Schoharie County Sheriff Tony Desmond and Otsego County Sheriff Richard Devlin Jr. both questioned the merits of a new package of gun control measures signed into law Tuesday by Gov. Andrew Cuomo.
Cuomo argued the legislation will enhance public safety in New York. But Desmond said that requiring citizens to register guns that the new legislation now defines as assault weapons will not be a priority of his department.
“Nobody from the Schoharie sheriff’s department is going to be taking any weapons away from anyone unless they have committed a crime,” Desmond said. “An average law-abiding citizen is not going to have to worry about the sheriff’s department coming to take their weapon or arresting them for having a weapon.”
The legislation broadens the definition of assault weapons to include guns that had previously been described as such. For instance, a shotgun with a pistol grip is labeled by the new law as an assault weapon because of the single feature of having a pistol grip.
Although Cuomo had indicated last month that he was considering the option of having the government confiscate assault weapons, the legislation that overwhelming passed the state Senate and Assembly allowed those weapons to be kept by owners if they already have them.
Desmond said forcing citizens to register such guns is impractical and doe not enhance public safety.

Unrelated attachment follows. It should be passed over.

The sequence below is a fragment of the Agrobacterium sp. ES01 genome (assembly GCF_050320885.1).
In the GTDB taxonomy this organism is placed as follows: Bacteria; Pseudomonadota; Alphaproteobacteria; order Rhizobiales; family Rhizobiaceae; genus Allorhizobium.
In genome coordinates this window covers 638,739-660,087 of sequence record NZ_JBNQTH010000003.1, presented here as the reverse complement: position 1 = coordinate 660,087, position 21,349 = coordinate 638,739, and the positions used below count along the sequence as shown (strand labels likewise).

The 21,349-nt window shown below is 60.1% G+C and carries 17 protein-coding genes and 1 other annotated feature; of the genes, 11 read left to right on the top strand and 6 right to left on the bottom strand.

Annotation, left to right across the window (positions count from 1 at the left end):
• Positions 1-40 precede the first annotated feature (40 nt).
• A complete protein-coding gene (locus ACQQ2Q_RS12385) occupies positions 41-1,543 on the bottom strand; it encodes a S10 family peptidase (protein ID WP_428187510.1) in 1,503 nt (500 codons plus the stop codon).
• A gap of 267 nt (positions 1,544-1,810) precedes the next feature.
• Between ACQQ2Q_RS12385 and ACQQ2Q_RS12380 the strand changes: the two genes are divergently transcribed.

“We don’t have the time to run around and tell everybody to bring their long weapons in to register them,” he said. “We’re just barely keeping up with the pistol permits we have now.”
Devlin said that while he agreed with some features of the legislation — such as a new requirement that pistol permit and rifle registration information be kept confidential — the thrust of it will have an onerous impact on law-abiding citizens who acquired their guns through proper channels.
“I don’t see how this legislation is going to prevent a crazy person from doing something that’s crazy,” Devlin said.
He said numerous gun owners have contacted him to register their displeasure with the legislation. “People are not happy,” he said.
State Sen. James Seward, R-Milford, a long-time gun rights advocate, was one of the 18 state senators who voted against the gun package, which was acted on as a single bill.
Seward said he agreed with one component that increases the punishment for anyone convicted of killing a first responder as well as the provision limiting public access to gun records kept by local governments. The latter provision was inserted in the legislation following an uproar in Westchester County after a newspaper owned by the Gannett Co. acquired a database of gun permit owners and published their names and home addresses.
Seward said he also favored a provision that requires mental health providers to report to law enforcement when they encounter patients who could endanger others with weapons..
“My problem with the legislation is it zeroes in too much on the weapons — and puts restrictions on law abiding legitimate gun owners,” the senator said. He noted the overwhelming majority of his constituents were opposed to the new restrictions.